There is yet a broader question here: Who cares? Vellev glibly justified the project by saying “As a man of science, he’s [Brahe is] important for the whole world.”3 What, exactly, is to be gained through this new analysis? As Rebekah Higgitt has asked: “Will it really tell us much if Tycho Brahe turns out to have/not have significant levels of mercury in his bones? Will it matter?” It seems unlikely that the analysis will offer any new, or at least useful, information. But the historical insignificance of the results are just the latest in efforts by scientists to tell historians how it really was. As if realizing some twisted version of Ranke’s dictum wie es eigentlich gewesen ist, scientists have repeatedly tried to show historians that science is better at telling us about the past. The most insistent version of this must be the on-going efforts by scientists to retro-diagnose the medieval plague. An article published just last month promises settle the etiological controversy once and for all. The scientists claim to “demonstrate unambiguously that Y pestis caused the Black Death.”4 A few years ago, scientists claim to have established that the plague of Athens described in Thucydides was typhoid fever.5 And a couple years earlier scientists determined that Justinian’s plague was caused by Yersinia pestis.6 To be sure, scientists are not alone in their desire to retro-diagnose illnesses. Historians of medicine have engaged in the activity for more than a century, and there are antecedents found in medieval plague consilia themselves.
The entire project is founded on an assumption that retro-diagnosing illnesses is a meaningful activity. It is unclear why we should want to diagnose past illnesses in our modern categories. Ignoring for the moment the difficulty in interpreting historical, pre-germ theory descriptions of disease and the intractable problem of trying to reduce the plethora of ways symptoms have been described to a set of terms that are meaningful today, what historical knowledge is gained? What knowledge in general? Even if Vellev’s analysis could be successful in showing that Brahe died of mercury poisoning, does knowing that change anything? Alter our understanding of Brahe’s life and accomplishments? Detract or enhance his observation astronomy? I confess that I don’t see the benefit.
1The first of these theories was asserted in a book by Joshua and Anne-Lee Gilder, Heavenly Intrigue: Johannes Kepler, Tycho Brahe, and the Murder Behind One of History’s Greatest Scientific Discoveries. The book has not received favorable reviews from the astronomy community. See, for example, Marcelo Gleiser’s review in the Journal for the History of Astronomy.⇑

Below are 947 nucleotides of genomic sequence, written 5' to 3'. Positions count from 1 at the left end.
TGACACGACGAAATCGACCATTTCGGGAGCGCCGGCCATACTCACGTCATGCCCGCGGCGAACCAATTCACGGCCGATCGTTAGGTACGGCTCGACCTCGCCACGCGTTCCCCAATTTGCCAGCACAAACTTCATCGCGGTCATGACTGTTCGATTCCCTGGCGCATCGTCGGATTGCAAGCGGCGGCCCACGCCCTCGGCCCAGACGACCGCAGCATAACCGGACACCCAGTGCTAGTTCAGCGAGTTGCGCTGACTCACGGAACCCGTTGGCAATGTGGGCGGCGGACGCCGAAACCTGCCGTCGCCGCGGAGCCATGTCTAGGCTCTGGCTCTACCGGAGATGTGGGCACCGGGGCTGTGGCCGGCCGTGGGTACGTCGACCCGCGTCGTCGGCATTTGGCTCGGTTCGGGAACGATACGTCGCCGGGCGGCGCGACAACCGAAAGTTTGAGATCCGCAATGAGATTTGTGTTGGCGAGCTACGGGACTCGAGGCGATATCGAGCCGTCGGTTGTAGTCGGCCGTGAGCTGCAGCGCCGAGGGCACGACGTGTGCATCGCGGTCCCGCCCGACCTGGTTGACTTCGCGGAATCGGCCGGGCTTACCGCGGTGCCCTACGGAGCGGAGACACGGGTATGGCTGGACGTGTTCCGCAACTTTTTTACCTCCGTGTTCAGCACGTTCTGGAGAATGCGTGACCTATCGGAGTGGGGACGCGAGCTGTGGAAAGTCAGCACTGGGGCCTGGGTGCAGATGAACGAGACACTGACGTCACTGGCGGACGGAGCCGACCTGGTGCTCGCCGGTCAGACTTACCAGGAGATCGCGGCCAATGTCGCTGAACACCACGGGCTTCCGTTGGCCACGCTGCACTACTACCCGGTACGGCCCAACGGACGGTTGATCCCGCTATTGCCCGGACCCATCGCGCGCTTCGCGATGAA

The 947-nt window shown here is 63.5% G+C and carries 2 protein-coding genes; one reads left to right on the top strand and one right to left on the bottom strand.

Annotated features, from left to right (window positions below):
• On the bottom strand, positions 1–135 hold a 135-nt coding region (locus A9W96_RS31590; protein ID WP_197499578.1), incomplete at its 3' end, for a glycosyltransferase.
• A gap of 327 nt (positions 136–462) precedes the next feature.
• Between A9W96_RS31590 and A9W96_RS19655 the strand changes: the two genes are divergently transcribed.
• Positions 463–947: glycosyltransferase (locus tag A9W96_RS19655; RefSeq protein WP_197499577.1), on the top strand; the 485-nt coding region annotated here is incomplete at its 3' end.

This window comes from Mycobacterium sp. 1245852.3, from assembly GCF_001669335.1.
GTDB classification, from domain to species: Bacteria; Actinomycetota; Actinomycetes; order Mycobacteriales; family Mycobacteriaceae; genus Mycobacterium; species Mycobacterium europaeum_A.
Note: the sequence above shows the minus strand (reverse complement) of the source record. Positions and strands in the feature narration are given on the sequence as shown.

2Pallon claimed that this PIXE analysis provided information about the chemicals ingested as a function of time, especially since we know the rate at which hair grows (about 1/2” per month). Pallon concluded that the levels of mercury in Brahe’s blood increased rapidly and remained high for about 5-10 minutes and then diminished. Brahe’s total exposure had to less than an hour and occurred only a day before he died. Unfortunately, only a summary of Pallon’s paper is easily available, here.⇑
3Vellev quoted at the Physorg.com article “Danish Astronomer’s Remains Exhumed in Prague.”⇑
4See B. Bramanti et al., “Distinct Clones of Yersinia pestis Caused the Black Death” PLoS Pathogens 6(10) (2010); doi:10.1371/journal.ppat.1001134, available online here. While I don’t have time to analyze this article now, I hope to return to it soon.⇑
5See M. Papagrigorakis et al., “DNA examination of ancient dental pulp incriminates typhoid fever as a probable cause of the Plague of Athens,” International Journal of Infectious Diseases 10(2006): 206–14; available online but behind a paywall here.⇑
6M. Drancourt et al., “Genotyping, Orientalis-like Yersinia pestis, and Plague Pandemics,” Emerging Infectious Diseases 10(2004): 1585–92; available online here.⇑